Some of the new trends in master bath remodels, according to the NKBA’s 2019 Trend Report, include in-floor heating, app-enabled controls for radiant floors and digital shower valves, floating cabinetry, high-gloss and textured melamine looks, wet rooms with tubs and showers in the same room and a drain in floor and black frames as shower focal points. Transitional-style master bathrooms are currently the most popular bath style at 59% of bathroom remodels, says NKBA, with traditional baths a close second.

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The average cost to gut and demolish a bathroom is $400 to $2,000. Prices depend on the room size, type of materials, which fixtures are being removed, if walls are being demolished, and if any damage is found in the subflooring or inner wall structure. You can DIY to save money, but hire a professional to inspect your electrical wiring and plumbing.
When you use a bold accessory like an animal skin, you need to make sure that it isn't lost in a bunch of other decor elements. This bathroom uses its neutral, modern design to really give space to the zebra skin rug here. And the great thing about this kind of design is that you can change this one decor element as often as you wish, without having to spend thousands remodeling every time.
Bathroom remodels provide 60 to 70 percent resale returns as a home improvement project. However, this project isn’t cheap. It is essential to plan your remodeling ideas ahead of time. Then, hire a remodeling contractor for the job. Ask questions, set realistic expectations, get accurate cost estimates and budgeting from the start. Also spend time learning how to work with a bathroom contractor.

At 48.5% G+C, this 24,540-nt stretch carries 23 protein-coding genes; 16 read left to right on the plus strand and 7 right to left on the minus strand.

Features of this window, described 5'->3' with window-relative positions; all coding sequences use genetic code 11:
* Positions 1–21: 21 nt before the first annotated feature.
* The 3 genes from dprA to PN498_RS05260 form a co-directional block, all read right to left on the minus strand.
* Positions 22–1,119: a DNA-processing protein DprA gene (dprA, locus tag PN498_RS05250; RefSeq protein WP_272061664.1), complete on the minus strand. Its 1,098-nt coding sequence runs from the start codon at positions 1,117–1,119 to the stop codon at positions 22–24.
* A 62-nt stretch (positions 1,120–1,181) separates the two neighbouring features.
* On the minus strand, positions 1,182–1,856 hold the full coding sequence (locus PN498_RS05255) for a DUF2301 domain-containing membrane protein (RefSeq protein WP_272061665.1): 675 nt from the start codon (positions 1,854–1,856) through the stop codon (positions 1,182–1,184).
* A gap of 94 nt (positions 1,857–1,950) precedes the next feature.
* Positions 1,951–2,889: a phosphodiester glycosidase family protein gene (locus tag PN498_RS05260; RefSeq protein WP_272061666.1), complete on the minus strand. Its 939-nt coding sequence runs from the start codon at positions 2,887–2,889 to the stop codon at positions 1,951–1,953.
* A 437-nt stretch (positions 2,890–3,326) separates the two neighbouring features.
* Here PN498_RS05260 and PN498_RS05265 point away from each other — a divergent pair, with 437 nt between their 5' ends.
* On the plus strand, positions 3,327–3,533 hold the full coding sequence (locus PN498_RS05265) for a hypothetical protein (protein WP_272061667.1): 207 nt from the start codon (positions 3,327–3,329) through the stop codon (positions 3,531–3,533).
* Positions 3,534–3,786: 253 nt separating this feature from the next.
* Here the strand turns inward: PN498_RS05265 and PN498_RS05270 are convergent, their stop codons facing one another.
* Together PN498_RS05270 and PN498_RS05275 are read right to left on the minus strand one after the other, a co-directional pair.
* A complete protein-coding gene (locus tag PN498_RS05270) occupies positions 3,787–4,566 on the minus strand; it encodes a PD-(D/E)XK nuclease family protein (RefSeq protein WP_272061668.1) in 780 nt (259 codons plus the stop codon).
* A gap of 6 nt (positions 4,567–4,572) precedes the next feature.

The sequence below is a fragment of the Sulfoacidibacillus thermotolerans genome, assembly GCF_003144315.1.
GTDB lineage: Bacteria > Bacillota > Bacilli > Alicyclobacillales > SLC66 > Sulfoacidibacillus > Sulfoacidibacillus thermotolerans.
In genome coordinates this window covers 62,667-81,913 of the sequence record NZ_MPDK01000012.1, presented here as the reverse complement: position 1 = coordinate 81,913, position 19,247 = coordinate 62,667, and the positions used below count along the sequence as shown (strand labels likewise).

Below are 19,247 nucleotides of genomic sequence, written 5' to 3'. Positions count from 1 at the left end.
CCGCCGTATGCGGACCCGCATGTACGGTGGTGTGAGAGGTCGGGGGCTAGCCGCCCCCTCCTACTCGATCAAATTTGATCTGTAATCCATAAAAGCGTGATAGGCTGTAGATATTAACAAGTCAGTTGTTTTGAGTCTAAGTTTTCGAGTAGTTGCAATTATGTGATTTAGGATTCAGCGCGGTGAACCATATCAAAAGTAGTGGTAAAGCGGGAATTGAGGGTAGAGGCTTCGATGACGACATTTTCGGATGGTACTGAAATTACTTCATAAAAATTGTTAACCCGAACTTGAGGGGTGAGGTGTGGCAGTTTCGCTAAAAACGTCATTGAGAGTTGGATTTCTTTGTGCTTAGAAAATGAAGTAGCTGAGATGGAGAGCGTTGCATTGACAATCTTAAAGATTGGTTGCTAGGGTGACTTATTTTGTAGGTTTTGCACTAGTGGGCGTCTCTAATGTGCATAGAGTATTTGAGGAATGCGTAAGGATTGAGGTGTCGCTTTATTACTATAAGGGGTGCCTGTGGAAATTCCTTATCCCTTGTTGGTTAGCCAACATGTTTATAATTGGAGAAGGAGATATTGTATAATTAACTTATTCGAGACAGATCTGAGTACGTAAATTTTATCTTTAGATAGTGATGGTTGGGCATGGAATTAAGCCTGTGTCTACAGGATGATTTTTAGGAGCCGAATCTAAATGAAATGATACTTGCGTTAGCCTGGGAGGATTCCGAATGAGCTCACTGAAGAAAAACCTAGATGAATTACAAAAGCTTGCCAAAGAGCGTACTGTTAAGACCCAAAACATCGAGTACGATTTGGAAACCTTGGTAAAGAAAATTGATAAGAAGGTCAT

What activities will be done in the various parts of the room? For example, will you require a place to sit and apply makeup? Will the room also house laundry facilities? What activities can be done in a shared space, and which require a private area? Do you prefer separate shower and bath areas? Would you like a tub that accommodates more than one person? Do you want the water closet in its own compartment?
The remodel is needed due to water leakage from the tub surround into the wall cavity. I recommended she get an estimate of extra costs that cannot be foreseen until demolition occurs but would be entailed if the contractor has to do any structural work like putting in new studs and or has to install new insulation. I urged her to get at least an upper ceiling estimate before work begins lest the contractor make her an offer she can't refuse once the room is gutted. I urged her to be flexible on any adjustment to the estimate that can be made only after demolition begins. But I told her to insist that the rest of the estimate be binding. No surprises.

You’ll spend $3,000 to $8,000 on the typical remodel. Anywhere from 40 to 65 percent of a bath upgrade cost comes from labor. However, doing any project yourself means no insurance and added fees if something goes wrong. Hire a professional for any work you’re not comfortable doing, such as the plumbing and electrical. Consider the pros and cons of DIY vs professional bathroom remodeling.
A typical bathroom remodel costs $5,000 to $15,000, with most homeowners spending $120 to $275 per square foot. A typical 5x7 bathroom remodel costs $4,200 to $9,600. Small renovations cost $2,000 to $5,000 and one-day bath or shower remodels from Rebath or Bath Planet run $4,000 to $10,000. Get free estimates from bathroom remodelers near you or view our cost guide below.